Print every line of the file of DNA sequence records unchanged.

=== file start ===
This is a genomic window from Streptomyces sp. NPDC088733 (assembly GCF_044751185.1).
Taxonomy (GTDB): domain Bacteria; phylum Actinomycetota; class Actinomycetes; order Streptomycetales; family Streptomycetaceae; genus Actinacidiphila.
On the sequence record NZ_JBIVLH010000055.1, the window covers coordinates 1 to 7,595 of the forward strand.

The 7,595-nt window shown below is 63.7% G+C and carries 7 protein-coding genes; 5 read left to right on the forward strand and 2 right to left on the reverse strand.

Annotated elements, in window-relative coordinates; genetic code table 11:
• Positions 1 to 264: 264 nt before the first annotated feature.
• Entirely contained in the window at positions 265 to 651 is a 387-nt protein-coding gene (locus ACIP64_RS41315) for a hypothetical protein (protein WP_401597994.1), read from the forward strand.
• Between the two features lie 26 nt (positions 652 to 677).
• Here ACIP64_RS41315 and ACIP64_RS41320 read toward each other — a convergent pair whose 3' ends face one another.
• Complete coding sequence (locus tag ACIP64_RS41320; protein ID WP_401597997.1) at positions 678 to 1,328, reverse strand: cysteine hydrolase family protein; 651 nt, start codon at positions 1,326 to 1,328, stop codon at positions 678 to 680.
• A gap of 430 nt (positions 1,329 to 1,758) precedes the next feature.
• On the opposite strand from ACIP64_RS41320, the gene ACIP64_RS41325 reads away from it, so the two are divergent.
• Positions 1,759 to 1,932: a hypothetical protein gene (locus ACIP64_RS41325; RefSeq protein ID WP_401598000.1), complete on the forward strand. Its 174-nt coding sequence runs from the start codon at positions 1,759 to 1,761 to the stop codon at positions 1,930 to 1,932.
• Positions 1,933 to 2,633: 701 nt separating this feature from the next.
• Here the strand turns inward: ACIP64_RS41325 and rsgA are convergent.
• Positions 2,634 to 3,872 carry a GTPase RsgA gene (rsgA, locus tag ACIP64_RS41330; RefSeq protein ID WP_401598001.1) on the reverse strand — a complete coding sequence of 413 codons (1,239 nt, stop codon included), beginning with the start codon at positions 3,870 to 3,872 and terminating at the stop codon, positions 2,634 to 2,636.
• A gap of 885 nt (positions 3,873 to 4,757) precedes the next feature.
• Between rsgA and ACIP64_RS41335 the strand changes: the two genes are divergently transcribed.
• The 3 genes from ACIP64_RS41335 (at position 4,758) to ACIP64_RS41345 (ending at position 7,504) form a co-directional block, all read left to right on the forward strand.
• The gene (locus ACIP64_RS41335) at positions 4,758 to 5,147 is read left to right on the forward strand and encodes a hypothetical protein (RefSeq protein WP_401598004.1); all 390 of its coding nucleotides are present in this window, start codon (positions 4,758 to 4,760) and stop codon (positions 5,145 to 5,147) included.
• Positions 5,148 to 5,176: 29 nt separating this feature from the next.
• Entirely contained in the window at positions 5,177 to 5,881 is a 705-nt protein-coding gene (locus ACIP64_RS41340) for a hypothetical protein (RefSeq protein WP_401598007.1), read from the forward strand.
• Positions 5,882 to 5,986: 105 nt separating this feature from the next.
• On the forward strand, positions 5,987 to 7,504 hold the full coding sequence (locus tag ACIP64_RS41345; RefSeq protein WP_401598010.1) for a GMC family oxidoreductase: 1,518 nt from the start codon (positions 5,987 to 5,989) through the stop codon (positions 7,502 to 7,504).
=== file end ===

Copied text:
This is a genomic window from Streptomyces sp. NPDC088733 (assembly GCF_044751185.1).
Taxonomy (GTDB): domain Bacteria; phylum Actinomycetota; class Actinomycetes; order Streptomycetales; family Streptomycetaceae; genus Actinacidiphila.
On the sequence record NZ_JBIVLH010000055.1, the window covers coordinates 1 to 7,595 of the forward strand.

The 7,595-nt window shown below is 63.7% G+C and carries 7 protein-coding genes; 5 read left to right on the forward strand and 2 right to left on the reverse strand.

Annotated elements, in window-relative coordinates; genetic code table 11:
• Positions 1 to 264: 264 nt before the first annotated feature.
• Entirely contained in the window at positions 265 to 651 is a 387-nt protein-coding gene (locus ACIP64_RS41315) for a hypothetical protein (protein WP_401597994.1), read from the forward strand.
• Between the two features lie 26 nt (positions 652 to 677).
• Here ACIP64_RS41315 and ACIP64_RS41320 read toward each other — a convergent pair whose 3' ends face one another.
• Complete coding sequence (locus tag ACIP64_RS41320; protein ID WP_401597997.1) at positions 678 to 1,328, reverse strand: cysteine hydrolase family protein; 651 nt, start codon at positions 1,326 to 1,328, stop codon at positions 678 to 680.
• A gap of 430 nt (positions 1,329 to 1,758) precedes the next feature.
• On the opposite strand from ACIP64_RS41320, the gene ACIP64_RS41325 reads away from it, so the two are divergent.
• Positions 1,759 to 1,932: a hypothetical protein gene (locus ACIP64_RS41325; RefSeq protein ID WP_401598000.1), complete on the forward strand. Its 174-nt coding sequence runs from the start codon at positions 1,759 to 1,761 to the stop codon at positions 1,930 to 1,932.
• Positions 1,933 to 2,633: 701 nt separating this feature from the next.
• Here the strand turns inward: ACIP64_RS41325 and rsgA are convergent.
• Positions 2,634 to 3,872 carry a GTPase RsgA gene (rsgA, locus tag ACIP64_RS41330; RefSeq protein ID WP_401598001.1) on the reverse strand — a complete coding sequence of 413 codons (1,239 nt, stop codon included), beginning with the start codon at positions 3,870 to 3,872 and terminating at the stop codon, positions 2,634 to 2,636.
• A gap of 885 nt (positions 3,873 to 4,757) precedes the next feature.
• Between rsgA and ACIP64_RS41335 the strand changes: the two genes are divergently transcribed.
• The 3 genes from ACIP64_RS41335 (at position 4,758) to ACIP64_RS41345 (ending at position 7,504) form a co-directional block, all read left to right on the forward strand.
• The gene (locus ACIP64_RS41335) at positions 4,758 to 5,147 is read left to right on the forward strand and encodes a hypothetical protein (RefSeq protein WP_401598004.1); all 390 of its coding nucleotides are present in this window, start codon (positions 4,758 to 4,760) and stop codon (positions 5,145 to 5,147) included.
• Positions 5,148 to 5,176: 29 nt separating this feature from the next.
• Entirely contained in the window at positions 5,177 to 5,881 is a 705-nt protein-coding gene (locus ACIP64_RS41340) for a hypothetical protein (RefSeq protein WP_401598007.1), read from the forward strand.
• Positions 5,882 to 5,986: 105 nt separating this feature from the next.
• On the forward strand, positions 5,987 to 7,504 hold the full coding sequence (locus tag ACIP64_RS41345; RefSeq protein WP_401598010.1) for a GMC family oxidoreductase: 1,518 nt from the start codon (positions 5,987 to 5,989) through the stop codon (positions 7,502 to 7,504).